Location: Produce Safety and Microbiology ResearchTitle: Differential induction of Shiga toxin in environmental Escherichia coli O145:H28 strains carrying the same genotype as the outbreak strains
Submitted to: International Journal of Food Microbiology
Publication Type: Peer Reviewed Journal
Publication Acceptance Date: 12/14/2020
Publication Date: 12/23/2020
Citation: Carter, M.Q., Pham, A.C., Du, W.N., He, X. 2020. Differential induction of Shiga toxin in environmental Escherichia coli O145:H28 strains carrying the same genotype as the outbreak strains. International Journal of Food Microbiology. 339. Article 109029. https://doi.org/10.1016/j.ijfoodmicro.2020.109029.
Interpretive Summary: Shiga toxin-producing Escherichia coli (STEC) consists of a group of diverse strains differing greatly in genetic make-up and pathogenicity potential. Virulence of STEC strains depends on production of Shiga toxins (Stxs), however, factors governing production of Shiga toxins are not fully understood. In this study, production of Stxs under stresses STEC encounter in their natural habitats was examined. Because genes coding Stxs are located on prophage genomes, effective production of Shiga toxin requires induction of Stx-prophages. Among the 12 environmental STEC O145:H28 strains tested, only one cattle isolate, RM9154-C1, exhibited a similar pattern in Shiga toxin (Stx2) production, as strain RM13514, a clinical strain linked to the 2010 romaine lettuce-associated outbreak in U.S. RM9154-C1 produced the highest amount of Stx2a following treatment with mitomycin C, an antibiotic known to induce prophages, and treatment with enrofloxacin, a fluoroquinolone antibacterial drug that has been used in veterinary medicine including food-producing animals in the U.S. In contrast, RM9154-C1 produced the least amount of Stx2a following acid challenge and recovery, and exhibited the lowest fold of induction following treatment with hydrogen peroxide, a natural inducer of Stx-prophages. Examining the genome sequences of Stx-prophages revealed that only the Stx2a-prophage in strain RM9154-C1 was grouped together with the Stx2a-prophage in strain RM13514, in which both exhibited high sequence similarity with the Stx2a phages induced from STEC strains associated with high virulence, including those linked to the 2011 large outbreak of STEC infection in Germany. Variation in production of Stxs among the environmental strains was largely attributed to the type of Stx (Stx1 or Stx2), the Stx-prophage lineage, the chromosomal insertion sites, the genes encoding antiterminator Q that activates the expression of stx genes, and the late promoter PR’ region (Between the gene encoding antiterminator Q and the stx coding region). Thus, profiling of the Stx-prophage lineage, their insertion sites, and the late promoter PR’ region allows for a more accurate prediction of the virulence potential of STEC strains. Identification of a cattle isolate harboring a Stx2a-prophage associated with high virulence supports the premise that cattle, a natural reservoir of STEC, serves as a source of hypervirulent STEC strains.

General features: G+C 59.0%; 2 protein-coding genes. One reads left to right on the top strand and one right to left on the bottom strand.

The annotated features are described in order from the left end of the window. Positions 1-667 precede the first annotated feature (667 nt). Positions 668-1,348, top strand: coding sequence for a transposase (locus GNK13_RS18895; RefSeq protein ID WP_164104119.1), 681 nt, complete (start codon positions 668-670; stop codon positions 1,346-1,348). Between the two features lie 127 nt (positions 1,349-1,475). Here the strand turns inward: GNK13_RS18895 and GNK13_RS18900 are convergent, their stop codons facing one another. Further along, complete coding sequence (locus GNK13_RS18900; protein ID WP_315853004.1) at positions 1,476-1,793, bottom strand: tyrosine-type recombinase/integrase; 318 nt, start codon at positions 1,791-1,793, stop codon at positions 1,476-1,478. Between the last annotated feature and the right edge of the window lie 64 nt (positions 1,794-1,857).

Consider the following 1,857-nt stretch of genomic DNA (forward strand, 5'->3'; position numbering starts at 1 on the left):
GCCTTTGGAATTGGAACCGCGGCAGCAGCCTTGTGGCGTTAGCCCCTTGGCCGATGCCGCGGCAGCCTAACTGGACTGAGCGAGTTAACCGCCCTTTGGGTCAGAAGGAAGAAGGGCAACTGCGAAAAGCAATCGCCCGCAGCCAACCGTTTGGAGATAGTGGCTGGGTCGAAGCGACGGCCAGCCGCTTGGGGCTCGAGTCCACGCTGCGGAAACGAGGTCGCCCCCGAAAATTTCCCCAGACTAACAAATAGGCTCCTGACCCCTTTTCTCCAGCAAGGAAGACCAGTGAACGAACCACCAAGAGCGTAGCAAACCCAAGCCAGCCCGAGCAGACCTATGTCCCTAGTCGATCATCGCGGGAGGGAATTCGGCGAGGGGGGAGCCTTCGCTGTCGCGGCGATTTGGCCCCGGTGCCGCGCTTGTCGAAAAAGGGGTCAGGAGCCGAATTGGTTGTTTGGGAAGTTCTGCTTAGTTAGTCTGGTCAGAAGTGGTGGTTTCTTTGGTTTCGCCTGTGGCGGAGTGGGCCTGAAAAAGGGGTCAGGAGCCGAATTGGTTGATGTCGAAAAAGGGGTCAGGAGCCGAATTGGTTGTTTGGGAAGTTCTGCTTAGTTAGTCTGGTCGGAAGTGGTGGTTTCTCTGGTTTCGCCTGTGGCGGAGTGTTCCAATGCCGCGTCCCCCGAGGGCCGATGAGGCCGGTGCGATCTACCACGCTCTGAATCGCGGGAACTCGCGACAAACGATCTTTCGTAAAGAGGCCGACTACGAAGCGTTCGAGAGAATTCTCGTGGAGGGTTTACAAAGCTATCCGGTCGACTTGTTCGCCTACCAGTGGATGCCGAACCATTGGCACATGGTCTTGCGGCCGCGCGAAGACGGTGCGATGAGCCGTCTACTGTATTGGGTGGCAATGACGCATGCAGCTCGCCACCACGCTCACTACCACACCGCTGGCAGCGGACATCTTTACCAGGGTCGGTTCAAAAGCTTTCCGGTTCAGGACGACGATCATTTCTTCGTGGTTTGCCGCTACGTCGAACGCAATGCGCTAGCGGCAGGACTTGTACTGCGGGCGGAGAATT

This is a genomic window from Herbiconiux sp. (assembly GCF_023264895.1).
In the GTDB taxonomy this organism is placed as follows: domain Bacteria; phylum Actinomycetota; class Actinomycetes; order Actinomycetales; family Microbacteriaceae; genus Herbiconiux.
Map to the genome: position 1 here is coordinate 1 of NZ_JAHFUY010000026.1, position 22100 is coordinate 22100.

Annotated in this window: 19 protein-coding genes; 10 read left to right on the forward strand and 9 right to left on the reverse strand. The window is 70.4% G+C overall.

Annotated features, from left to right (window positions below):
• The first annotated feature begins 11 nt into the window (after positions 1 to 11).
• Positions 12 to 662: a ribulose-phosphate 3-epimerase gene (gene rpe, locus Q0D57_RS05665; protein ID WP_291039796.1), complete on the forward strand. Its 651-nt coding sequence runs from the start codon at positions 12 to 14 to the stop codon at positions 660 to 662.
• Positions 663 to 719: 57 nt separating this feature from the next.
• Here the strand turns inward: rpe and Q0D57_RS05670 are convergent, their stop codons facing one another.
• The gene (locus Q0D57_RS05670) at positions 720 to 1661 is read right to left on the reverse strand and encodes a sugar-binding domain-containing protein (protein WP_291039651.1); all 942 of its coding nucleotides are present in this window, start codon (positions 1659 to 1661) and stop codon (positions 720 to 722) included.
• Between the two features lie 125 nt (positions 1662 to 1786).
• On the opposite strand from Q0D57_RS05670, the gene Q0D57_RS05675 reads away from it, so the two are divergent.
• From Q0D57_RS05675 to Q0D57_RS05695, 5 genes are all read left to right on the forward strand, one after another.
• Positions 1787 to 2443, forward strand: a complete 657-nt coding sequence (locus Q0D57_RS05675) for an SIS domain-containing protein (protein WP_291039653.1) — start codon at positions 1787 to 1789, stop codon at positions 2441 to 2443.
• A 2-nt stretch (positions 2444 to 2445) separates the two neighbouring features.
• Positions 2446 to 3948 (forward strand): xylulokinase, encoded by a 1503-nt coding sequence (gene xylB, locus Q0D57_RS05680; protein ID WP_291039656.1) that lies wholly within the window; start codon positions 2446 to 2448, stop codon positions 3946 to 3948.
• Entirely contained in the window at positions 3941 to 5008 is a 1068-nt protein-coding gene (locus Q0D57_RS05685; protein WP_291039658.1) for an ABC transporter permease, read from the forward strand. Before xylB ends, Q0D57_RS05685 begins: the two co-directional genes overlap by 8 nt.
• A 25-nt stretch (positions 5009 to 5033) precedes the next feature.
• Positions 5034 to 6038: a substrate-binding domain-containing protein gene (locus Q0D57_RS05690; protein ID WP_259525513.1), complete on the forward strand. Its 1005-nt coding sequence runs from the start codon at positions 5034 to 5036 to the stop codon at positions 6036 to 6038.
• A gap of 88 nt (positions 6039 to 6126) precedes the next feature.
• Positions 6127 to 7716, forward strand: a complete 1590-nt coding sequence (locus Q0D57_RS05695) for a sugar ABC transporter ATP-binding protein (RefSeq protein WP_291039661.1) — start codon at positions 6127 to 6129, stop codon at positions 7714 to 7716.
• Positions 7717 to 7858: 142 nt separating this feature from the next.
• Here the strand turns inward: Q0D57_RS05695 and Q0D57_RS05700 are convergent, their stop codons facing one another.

Technical Abstract: Shiga toxin-producing Escherichia coli (STEC) O145 is a major serotype associated with severe human disease. Production of Shiga toxins (Stxs), especially Stx2a, is thought to be correlated with STEC virulence. Since stx genes are located in prophages genomes, induction of prophages is required for effective Stxs production. Here, we investigated the production of Stxs in 12 environmental STEC O145:H28 strains under stresses STEC encounter in natural habitats and performed comparative analysis with two O145:H28 clinical strains, one linked to a 2010 U.S. lettuce-associated outbreak (RM13514) and the other linked to a 2007 Belgium ice cream-associated outbreak (RM13516). Similar to the outbreak strains, all environmental strains belong to Sequence Type (ST)-78 using the EcMLST typing scheme. Although all Stx1a-prophages were grouped together, variations in Stx1a production were observed prior to or following the inductions. Among all stx2a positive environmental strains, only the Stx2a-prophage in cattle isolate RM9154-C1 was clustered with the Stx2a-prophages in RM13514, the Stx2a-phage induced from a STEC O104:H4 strain linked to the 2011 outbreak of enterohemorrhagic infection in Germany, and the Stx2a-prophage in STEC O157:H7 strain EDL933, a prototype of enterohemorrhagic E. coli. Furthermore, the Stx2a-prophage in RM9154-C1 shared the same chromosomal insertion site and carried the same antiterminator Q gene and the late promoter PR’ as the Stx2a-prophage in RM13514. Following mitomycin C or enrofloxacin treatment, the production of Stx2a in RM9154-C1 was the highest among all environmental strains tested. In contrast, following acid challenge and recovery, the production of Stx2a in RM9154-C1 was the lowest among all the environmental strains tested, at a level comparable to the clinical strains. A significant increase in Stx2a production was detected in all strains when exposed to H2O2, although the induction fold was much lower than those by other inducers. This low-efficiency induction of Stx-prophages by H2O2, a natural inducer of Stx-prophages, supports the hypothesis of bacterial altruism in controlling Stxs production, a strategy that assures the survival of the STEC population as a whole by sacrificing a small fraction of cells for Stxs production and release. Differential induction of Stxs among strains carrying nearly identical Stx-prophages suggests a role of host bacteria in regulating Stxs production. Our study revealed diverse Stx-prophages in STEC O145:H28 strains that were genotypically indistinguishable. Identification of a cattle isolate harboring a Stx2a-prophage associated with high virulence supports the premise that cattle, a natural reservoir of STEC, serve as a source of hypervirulent STEC strains.